How to manage reputational risk in a digital era

Emma Yates, a senior associate in Irwin Mitchell's reputation management team and Peter Devenport, a strategic consultant at Definition, talk about how charities can manage reputational risk in a digital era

Social media channels have been a boon for fundraising, enabling charities to communicate their objectives and support cost-effective fundraising initiatives. However, they also give donors, volunteers, beneficiaries and other members of the public the opportunity to send highly critical messages to charities, as a direct way to vocalise their frustrations and share their opinions.

Often these messages and opinions can be misleading or completely false, can cause real upset to staff and leaders who are simply trying to do their best and/or discourage donations at a time when they’re most needed.

It can cause real and damaging reputational risk, and is one of the potential challenges identified in the inaugural report by the Charity Risk Barometer as far back at 2019 with some 25% of senior charity leaders surveyed saying that reputational risk was a medium and long term risk to the sector.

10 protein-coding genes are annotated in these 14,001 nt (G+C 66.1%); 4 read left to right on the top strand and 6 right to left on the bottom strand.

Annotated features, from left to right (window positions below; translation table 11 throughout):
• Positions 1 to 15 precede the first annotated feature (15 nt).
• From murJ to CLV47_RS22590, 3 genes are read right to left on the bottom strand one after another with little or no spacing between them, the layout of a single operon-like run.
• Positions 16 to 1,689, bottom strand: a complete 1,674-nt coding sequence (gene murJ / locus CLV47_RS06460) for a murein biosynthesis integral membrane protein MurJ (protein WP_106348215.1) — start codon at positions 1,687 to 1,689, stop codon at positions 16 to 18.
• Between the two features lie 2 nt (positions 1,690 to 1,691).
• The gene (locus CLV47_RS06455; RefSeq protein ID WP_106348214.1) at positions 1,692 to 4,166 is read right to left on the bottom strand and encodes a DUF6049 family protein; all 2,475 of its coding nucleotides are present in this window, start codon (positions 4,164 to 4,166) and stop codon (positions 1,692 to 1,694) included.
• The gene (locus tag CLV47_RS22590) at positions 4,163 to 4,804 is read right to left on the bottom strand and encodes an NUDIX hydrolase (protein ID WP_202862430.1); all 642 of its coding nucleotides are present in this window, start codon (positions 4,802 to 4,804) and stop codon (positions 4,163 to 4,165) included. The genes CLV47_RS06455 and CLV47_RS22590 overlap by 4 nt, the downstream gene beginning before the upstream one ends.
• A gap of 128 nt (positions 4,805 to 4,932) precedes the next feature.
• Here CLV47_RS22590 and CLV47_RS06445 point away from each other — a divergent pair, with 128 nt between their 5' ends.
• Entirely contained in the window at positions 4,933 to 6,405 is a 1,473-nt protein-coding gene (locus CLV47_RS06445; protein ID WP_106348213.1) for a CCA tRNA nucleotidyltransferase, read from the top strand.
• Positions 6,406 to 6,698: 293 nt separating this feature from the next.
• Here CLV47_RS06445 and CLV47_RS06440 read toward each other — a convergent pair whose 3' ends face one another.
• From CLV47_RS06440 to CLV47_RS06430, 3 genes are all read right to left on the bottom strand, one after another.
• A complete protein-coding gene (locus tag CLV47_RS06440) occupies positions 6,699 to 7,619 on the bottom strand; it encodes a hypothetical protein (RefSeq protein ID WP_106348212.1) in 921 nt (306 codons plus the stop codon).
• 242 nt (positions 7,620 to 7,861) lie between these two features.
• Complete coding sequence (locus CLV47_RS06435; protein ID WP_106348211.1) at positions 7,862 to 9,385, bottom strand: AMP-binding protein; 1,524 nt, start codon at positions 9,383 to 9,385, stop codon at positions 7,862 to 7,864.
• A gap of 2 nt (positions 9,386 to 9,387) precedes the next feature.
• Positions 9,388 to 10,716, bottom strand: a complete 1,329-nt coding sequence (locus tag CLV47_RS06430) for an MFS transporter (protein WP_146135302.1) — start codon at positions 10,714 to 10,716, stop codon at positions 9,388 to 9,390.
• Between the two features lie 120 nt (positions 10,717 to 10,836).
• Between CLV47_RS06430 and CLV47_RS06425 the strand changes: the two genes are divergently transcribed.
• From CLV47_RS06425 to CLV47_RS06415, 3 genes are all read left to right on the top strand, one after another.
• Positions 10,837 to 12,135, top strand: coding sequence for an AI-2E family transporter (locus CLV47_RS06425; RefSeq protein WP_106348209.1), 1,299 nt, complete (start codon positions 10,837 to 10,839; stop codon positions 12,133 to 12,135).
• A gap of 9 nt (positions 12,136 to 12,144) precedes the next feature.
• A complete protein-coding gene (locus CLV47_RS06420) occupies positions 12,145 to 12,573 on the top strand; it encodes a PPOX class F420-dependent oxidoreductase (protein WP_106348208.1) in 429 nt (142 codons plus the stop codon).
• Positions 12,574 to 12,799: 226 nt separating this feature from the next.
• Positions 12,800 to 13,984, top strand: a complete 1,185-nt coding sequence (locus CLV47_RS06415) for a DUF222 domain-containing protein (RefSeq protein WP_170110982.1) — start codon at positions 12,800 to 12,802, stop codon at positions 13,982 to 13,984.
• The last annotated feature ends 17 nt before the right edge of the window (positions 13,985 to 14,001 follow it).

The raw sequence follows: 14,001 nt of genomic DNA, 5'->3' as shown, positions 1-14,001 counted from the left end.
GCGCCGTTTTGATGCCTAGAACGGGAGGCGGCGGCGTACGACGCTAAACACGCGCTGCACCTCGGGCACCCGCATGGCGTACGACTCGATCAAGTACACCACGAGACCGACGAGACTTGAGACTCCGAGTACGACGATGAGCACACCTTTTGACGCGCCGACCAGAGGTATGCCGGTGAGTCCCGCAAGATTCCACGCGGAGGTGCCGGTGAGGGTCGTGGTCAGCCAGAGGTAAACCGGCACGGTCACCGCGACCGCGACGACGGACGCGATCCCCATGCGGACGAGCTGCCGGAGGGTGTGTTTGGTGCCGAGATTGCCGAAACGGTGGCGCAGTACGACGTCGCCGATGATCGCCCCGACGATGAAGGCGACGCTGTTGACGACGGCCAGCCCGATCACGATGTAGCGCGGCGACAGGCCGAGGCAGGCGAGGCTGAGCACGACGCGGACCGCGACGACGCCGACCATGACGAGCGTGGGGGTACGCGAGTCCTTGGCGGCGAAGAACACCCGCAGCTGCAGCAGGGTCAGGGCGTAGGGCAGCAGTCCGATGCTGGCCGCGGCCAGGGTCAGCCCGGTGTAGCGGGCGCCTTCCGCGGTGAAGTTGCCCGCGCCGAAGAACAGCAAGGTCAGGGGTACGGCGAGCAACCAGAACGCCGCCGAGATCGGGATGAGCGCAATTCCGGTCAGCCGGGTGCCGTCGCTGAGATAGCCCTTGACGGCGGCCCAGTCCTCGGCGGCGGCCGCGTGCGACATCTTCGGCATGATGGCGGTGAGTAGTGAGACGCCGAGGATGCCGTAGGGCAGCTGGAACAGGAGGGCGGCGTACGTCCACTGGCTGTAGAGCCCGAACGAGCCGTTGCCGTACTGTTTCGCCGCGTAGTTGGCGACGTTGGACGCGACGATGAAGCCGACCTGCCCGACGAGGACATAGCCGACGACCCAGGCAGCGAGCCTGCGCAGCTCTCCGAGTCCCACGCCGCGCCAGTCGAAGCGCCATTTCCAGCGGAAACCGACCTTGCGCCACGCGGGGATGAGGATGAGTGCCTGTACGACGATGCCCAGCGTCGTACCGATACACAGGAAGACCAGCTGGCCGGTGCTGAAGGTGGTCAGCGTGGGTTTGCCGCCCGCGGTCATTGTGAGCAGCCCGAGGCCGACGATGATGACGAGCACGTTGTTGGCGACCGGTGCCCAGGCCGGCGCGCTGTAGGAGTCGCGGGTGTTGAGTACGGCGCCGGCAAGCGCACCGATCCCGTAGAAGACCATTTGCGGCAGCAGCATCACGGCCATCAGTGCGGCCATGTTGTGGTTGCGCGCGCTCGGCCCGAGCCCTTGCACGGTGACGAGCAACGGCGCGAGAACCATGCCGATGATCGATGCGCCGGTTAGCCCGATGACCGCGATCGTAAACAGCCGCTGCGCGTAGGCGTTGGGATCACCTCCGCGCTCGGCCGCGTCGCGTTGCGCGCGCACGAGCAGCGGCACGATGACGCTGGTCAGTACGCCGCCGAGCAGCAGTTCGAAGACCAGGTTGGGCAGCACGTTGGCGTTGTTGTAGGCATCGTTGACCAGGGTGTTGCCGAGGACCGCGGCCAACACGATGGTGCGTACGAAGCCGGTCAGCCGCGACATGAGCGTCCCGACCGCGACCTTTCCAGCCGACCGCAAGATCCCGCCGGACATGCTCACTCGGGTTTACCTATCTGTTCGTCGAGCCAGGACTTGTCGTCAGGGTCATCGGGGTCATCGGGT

Indeed, we’ve seen an increasing number of queries from charity leaders who want to know what their options are when faced with this damaging material.

The legal position

Although potentially damaging, not all negative statements or misinformation made about a charitable organisation are defamatory. In order for a statement to be considered defamatory, it must:
• Be in writing and published to a third party (such as Twitter or Facebook); and
• Lower the subject in the estimation of right-thinking members of society (in other words, would a reasonable person reading the statement think less of the subject because of it?).

However, a published statement will not be defamatory unless the subject can demonstrate as a fact that it has suffered or is likely to suffer serious harm because of it. This means that published statements which may be offensive, hurtful, embarrassing and/or simply wrong, but don’t cause serious harm, are not legally actionable.

Plus, there are a number of defences to a defamation claim. Most relevant are the defences of:
• Truth: There is a legal presumption that defamatory words are false, so the evidential burden is on the person who made the statement (the “publisher”) to prove truth, rather than on the organisation to prove otherwise.